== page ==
No question: Michelle Obama's initiative to end childhood obesity is timely. Today, about 17% of children 2-19 years old are obese and roughly 36% of adolescents and teens are overweight. Around 30% don't have family mealtime and many substitute stable dinners with fast food "meals" such as Chick-fill-a's chicken fillet with a "side dish" of, say, waffle fries.
No doubt, pairing two dishes of questionable nutritional value as a "meal" was the brainchild of some marketer. And, doubtless, they intended to alleviate parents of guilt about feeding their kids a fast-food fix and not the real thing. This gets to the heart of Michelle Obama's biggest nightmare: marketers have hijacked the food and fitness universe, derailing the attempts of policy-makers, nutritionists, and folks-who-truly-care to make real and permanent change.
It's important to remember that marketing is probably the single strongest influence in our culture. People encounter thousands of marketing messages a day: they're displayed at doctors' offices, embedded in movies, stuck on Web pages, slipped into bank statements, and reflected in blogs. Their influence has infiltrated our schools, clinics, kitchens, and stomachs.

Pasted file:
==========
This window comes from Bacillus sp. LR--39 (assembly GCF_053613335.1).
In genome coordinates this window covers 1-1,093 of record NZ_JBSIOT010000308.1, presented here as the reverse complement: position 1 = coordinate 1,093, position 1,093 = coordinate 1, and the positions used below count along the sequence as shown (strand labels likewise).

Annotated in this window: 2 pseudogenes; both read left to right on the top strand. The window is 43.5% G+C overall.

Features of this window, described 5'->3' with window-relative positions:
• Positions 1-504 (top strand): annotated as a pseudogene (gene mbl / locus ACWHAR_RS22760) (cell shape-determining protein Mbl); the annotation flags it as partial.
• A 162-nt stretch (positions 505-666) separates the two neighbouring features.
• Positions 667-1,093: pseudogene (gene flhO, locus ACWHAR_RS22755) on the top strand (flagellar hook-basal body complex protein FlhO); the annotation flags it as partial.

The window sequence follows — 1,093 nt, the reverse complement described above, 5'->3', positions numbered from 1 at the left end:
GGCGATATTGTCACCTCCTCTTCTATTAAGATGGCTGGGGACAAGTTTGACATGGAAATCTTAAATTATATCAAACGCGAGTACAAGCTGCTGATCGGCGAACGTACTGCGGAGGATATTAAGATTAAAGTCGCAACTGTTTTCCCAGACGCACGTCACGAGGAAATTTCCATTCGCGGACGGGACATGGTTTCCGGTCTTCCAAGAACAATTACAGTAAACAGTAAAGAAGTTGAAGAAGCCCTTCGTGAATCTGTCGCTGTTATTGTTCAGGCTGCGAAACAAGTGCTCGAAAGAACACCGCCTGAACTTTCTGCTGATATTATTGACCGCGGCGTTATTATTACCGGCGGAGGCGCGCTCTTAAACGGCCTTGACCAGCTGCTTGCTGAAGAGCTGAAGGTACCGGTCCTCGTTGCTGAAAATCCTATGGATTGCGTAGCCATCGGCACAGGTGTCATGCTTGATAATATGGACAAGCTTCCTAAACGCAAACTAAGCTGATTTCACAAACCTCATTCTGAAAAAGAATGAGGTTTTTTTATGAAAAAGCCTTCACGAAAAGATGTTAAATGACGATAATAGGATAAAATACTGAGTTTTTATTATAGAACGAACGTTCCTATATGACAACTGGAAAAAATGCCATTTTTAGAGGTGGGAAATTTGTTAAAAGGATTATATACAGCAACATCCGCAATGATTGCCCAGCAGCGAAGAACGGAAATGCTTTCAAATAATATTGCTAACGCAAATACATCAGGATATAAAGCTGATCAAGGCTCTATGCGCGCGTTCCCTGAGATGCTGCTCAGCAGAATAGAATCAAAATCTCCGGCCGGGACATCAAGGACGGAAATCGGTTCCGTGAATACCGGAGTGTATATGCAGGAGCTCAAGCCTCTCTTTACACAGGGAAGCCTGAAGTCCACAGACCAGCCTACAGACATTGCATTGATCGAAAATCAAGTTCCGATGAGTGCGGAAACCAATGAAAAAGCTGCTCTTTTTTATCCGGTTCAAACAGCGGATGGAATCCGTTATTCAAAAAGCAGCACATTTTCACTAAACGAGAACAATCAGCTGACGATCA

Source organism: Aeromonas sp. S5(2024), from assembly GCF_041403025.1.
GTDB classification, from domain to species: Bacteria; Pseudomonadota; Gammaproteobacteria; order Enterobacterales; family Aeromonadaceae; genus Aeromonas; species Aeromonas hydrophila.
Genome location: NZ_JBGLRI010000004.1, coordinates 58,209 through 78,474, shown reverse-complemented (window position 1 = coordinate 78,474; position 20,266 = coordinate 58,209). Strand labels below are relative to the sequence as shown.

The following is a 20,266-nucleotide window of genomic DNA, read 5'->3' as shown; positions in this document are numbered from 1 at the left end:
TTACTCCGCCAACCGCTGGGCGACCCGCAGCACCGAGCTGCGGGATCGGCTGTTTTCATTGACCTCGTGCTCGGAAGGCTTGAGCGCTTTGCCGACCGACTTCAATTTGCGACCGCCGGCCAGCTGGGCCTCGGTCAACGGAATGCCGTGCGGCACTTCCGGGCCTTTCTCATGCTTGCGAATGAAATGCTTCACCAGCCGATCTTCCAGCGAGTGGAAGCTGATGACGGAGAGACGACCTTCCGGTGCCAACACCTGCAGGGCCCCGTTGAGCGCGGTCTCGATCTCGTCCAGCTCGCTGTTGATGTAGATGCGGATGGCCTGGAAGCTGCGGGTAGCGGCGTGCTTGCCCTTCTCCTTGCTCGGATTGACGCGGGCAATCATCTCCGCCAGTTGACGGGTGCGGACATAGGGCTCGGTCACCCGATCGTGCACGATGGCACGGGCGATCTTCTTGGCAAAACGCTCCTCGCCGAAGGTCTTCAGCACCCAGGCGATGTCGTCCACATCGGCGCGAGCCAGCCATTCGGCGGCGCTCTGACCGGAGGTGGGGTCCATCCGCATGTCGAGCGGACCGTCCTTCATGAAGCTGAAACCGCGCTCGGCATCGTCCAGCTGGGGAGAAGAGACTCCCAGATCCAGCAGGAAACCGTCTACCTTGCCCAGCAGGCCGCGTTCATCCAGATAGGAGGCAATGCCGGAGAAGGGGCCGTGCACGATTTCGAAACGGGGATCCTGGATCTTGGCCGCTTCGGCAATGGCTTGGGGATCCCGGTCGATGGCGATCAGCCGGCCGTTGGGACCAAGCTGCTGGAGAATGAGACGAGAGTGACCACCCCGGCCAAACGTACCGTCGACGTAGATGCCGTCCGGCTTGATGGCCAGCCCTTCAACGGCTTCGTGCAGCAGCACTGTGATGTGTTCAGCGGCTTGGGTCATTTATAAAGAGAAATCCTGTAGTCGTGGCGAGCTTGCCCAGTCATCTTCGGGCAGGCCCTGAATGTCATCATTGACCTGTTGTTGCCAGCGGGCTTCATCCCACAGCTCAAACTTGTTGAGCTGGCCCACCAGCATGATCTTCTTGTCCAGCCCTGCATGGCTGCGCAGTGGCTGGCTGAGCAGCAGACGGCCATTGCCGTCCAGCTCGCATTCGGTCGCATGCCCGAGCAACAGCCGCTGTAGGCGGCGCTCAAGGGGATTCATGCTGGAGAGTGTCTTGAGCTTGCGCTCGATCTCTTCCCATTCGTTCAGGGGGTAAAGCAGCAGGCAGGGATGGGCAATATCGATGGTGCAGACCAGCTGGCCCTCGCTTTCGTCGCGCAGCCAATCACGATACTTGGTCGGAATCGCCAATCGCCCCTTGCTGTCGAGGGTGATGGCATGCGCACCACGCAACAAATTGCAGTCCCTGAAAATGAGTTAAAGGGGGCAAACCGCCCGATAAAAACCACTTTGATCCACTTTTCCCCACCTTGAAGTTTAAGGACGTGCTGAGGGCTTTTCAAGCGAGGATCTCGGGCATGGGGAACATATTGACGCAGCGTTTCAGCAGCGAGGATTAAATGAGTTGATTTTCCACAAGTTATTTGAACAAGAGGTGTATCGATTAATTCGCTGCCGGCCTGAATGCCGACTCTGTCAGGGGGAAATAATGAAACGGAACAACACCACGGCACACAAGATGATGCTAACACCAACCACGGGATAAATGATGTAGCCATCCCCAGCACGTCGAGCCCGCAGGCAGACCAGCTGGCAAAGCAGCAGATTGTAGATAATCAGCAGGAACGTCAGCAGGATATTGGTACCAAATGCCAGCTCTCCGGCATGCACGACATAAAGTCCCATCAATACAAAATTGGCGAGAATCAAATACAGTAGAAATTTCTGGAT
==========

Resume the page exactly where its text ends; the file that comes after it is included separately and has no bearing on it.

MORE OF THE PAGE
In the food universe, the avalanche of marketing messages is chillingly one-sided: according to author and expert Michael Pollan, 95% promote processed foods. And, like all marketing messages, their power lies at a subliminal level. For example, marketers know that people respond to messaging pre-consciously, in less time than it takes to blink an eye. At the moment of impact, whether through a color, scent, sound or combination of all the above, the message triggers an emotional and visceral response in the audience: they feel happy, secure, trusting, aroused, or relaxed.